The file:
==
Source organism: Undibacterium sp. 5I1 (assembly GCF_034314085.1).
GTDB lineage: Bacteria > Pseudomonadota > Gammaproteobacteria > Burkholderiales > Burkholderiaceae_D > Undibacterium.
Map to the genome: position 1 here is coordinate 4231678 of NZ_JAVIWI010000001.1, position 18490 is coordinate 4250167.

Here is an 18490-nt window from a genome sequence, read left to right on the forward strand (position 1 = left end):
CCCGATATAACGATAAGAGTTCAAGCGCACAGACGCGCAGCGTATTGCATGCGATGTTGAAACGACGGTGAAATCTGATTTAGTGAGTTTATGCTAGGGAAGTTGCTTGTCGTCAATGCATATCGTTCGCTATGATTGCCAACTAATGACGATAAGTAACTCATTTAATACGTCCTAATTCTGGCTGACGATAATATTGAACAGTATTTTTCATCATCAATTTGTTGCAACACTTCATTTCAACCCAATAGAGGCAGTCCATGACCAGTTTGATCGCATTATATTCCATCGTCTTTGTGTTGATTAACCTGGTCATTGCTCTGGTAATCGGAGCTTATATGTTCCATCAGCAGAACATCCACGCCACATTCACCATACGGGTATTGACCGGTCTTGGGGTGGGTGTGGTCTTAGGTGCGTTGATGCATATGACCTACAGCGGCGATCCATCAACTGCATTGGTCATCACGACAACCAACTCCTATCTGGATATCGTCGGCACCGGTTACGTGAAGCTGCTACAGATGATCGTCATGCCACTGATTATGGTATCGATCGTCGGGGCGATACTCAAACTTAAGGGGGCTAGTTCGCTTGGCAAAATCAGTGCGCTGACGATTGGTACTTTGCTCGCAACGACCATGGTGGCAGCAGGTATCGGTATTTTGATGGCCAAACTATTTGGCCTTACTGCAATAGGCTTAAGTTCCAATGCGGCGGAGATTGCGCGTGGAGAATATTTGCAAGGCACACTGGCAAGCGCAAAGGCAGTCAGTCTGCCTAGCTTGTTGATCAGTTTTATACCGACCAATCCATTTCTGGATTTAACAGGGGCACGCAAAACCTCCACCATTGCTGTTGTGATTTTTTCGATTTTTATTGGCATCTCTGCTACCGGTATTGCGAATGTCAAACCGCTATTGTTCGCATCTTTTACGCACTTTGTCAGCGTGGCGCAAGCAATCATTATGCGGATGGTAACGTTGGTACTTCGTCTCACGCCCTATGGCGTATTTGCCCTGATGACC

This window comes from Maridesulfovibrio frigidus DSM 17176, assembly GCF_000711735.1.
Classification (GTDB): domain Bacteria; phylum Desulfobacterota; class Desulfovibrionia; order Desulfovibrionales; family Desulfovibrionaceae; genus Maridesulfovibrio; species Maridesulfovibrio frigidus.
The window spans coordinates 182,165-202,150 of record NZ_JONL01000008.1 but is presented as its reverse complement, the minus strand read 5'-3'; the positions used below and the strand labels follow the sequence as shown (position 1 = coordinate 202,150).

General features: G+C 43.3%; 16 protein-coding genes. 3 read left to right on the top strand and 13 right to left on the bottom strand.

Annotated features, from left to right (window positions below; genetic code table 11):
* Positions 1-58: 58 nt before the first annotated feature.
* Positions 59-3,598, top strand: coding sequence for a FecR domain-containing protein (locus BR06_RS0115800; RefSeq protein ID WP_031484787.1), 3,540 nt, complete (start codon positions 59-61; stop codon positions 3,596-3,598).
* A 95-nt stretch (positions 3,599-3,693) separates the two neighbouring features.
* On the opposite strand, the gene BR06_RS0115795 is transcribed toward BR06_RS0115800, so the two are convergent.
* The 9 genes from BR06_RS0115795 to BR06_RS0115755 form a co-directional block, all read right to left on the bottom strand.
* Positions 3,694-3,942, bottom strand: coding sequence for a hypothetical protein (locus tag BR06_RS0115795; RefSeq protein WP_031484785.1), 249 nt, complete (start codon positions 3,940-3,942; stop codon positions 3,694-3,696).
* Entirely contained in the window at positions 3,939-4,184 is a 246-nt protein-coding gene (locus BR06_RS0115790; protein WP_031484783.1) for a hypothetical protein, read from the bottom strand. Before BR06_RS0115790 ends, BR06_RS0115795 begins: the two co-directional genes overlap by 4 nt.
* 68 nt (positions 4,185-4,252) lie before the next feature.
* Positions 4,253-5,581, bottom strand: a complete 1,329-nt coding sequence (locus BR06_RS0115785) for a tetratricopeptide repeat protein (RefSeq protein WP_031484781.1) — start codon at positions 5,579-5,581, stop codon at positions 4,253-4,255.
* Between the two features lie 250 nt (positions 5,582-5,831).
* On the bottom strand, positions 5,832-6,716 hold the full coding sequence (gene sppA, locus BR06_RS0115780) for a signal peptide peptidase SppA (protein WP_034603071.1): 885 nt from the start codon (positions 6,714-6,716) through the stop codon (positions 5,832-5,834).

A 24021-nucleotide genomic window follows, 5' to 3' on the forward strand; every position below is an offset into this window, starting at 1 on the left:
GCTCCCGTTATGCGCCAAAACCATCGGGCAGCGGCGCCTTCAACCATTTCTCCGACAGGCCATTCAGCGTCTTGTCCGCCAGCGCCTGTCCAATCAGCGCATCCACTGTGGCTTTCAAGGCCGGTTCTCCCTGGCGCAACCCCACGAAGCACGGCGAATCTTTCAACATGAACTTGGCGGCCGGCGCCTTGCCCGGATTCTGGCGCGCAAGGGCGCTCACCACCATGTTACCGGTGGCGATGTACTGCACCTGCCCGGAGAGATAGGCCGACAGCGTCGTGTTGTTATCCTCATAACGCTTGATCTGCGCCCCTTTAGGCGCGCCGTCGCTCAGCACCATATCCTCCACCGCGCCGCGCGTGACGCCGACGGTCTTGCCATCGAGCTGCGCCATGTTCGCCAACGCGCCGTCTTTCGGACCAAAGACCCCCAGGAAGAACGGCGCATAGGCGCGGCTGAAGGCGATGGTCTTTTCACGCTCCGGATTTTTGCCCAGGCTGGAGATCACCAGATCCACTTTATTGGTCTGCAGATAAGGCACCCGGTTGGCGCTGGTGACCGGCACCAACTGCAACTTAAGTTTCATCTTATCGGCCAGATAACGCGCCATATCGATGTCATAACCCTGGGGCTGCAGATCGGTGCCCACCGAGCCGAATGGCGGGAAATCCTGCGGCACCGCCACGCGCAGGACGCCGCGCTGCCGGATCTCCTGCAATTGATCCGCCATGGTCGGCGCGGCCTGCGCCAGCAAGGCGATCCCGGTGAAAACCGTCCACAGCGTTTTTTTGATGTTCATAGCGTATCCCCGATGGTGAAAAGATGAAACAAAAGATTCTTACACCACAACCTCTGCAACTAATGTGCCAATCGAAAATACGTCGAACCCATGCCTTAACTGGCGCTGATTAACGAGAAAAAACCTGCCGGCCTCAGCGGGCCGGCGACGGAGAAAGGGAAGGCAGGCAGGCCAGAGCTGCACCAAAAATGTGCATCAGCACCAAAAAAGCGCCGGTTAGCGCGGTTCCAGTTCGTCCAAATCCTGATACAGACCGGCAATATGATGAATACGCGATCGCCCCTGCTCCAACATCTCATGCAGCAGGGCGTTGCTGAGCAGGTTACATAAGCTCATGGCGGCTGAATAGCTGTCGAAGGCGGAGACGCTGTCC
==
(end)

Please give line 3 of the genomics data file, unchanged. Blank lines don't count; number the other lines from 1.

Map to the genome: position 1 here is coordinate 4231678 of NZ_JAVIWI010000001.1, position 18490 is coordinate 4250167.